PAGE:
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More Texas Companies Are Improving The Workplace For LGBTQ Employees

Activists attend a human rights rally at the Texas Capitol after Trump's inauguration.
Martin do Nascimento
Skye Caleb Gill and other activists listen to speakers at a human rights rally at the Texas Capitol following President Trump's inauguration in 2017.

The number of companies in Texas – and the U.S. as a whole – adopting policies and practices inclusive of LGBTQ employees is growing, a new study finds.

In a survey of 1,059 of the nation’s largest businesses, the Human Rights Campaign Foundation gave 686 a 100% score, earning the companies the distinction of best places to work for LGBTQ equality.

When the educational arm of the civil rights group first started its annual Corporate Equality Index in 2002, only 13 companies earned a perfect score.

“So this year, we’re really proud to say we have a record number of top marks,” Beck Bailey, the director of HRC’s workplace equality program, said. Twenty-eight of those companies are based in Texas. They include American Airlines in Fort Worth, Indeed Inc. in Austin, Texas Instruments in Dallas, Rackspace in San Antonio, and Shell Oil Co. in Houston. The average score for the 84 employers in Texas was 68% on the 2020 Corporate Equality Index.

Bailey said one of the factors used to assess businesses is "nondiscrimination policies that extend across the business that protect people on the basis of sexual orientation and gender identity."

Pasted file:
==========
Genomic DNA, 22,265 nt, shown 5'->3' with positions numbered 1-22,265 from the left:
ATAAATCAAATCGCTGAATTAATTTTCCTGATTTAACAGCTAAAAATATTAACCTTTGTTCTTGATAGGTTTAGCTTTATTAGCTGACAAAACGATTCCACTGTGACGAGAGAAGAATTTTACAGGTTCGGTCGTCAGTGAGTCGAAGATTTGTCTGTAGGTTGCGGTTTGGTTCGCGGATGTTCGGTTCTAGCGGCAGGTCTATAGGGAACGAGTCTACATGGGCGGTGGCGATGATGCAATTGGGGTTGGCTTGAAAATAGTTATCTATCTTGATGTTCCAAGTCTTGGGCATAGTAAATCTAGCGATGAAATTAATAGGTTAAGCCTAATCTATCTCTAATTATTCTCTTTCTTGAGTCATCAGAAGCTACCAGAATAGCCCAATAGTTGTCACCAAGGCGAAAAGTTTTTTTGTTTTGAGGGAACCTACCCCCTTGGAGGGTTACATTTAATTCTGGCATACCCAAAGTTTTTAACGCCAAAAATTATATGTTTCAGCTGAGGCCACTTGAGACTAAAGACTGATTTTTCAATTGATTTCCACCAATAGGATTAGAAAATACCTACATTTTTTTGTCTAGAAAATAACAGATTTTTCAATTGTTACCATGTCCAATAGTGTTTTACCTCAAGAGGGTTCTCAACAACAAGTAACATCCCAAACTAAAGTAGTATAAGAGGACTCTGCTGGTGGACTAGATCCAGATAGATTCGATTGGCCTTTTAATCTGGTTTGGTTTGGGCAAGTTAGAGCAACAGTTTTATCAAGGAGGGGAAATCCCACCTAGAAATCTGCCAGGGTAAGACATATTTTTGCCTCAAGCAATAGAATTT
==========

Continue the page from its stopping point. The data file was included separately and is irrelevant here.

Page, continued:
He said the survey also looks for equitable benefits for LGBTQ workers and their families and the companies’ commitment to creating an inclusive culture. It also evaluates corporate social responsibility, which includes training on what an inclusive workplace looks like.

"By participating in the index, they’re able to make clear to Texans that they are inclusive employers and inclusive places to go shop and spend your hard-earned money,” he said.

Bailey said these policies help fill a void because Texas doesn’t have laws banning discrimination on the basis of sexual orientation and gender identity.

"Nor do we have them consistently on the federal level,” he said. Businesses are stepping in where lawmakers have failed, Bailey said, “and closing the gap around this real deficit in our civil rights laws, by taking a stand to be an inclusive employer."

Becky Fogel is the education reporter at KUT. Got a tip? Email her at Follow her on Twitter @beckyfogel.
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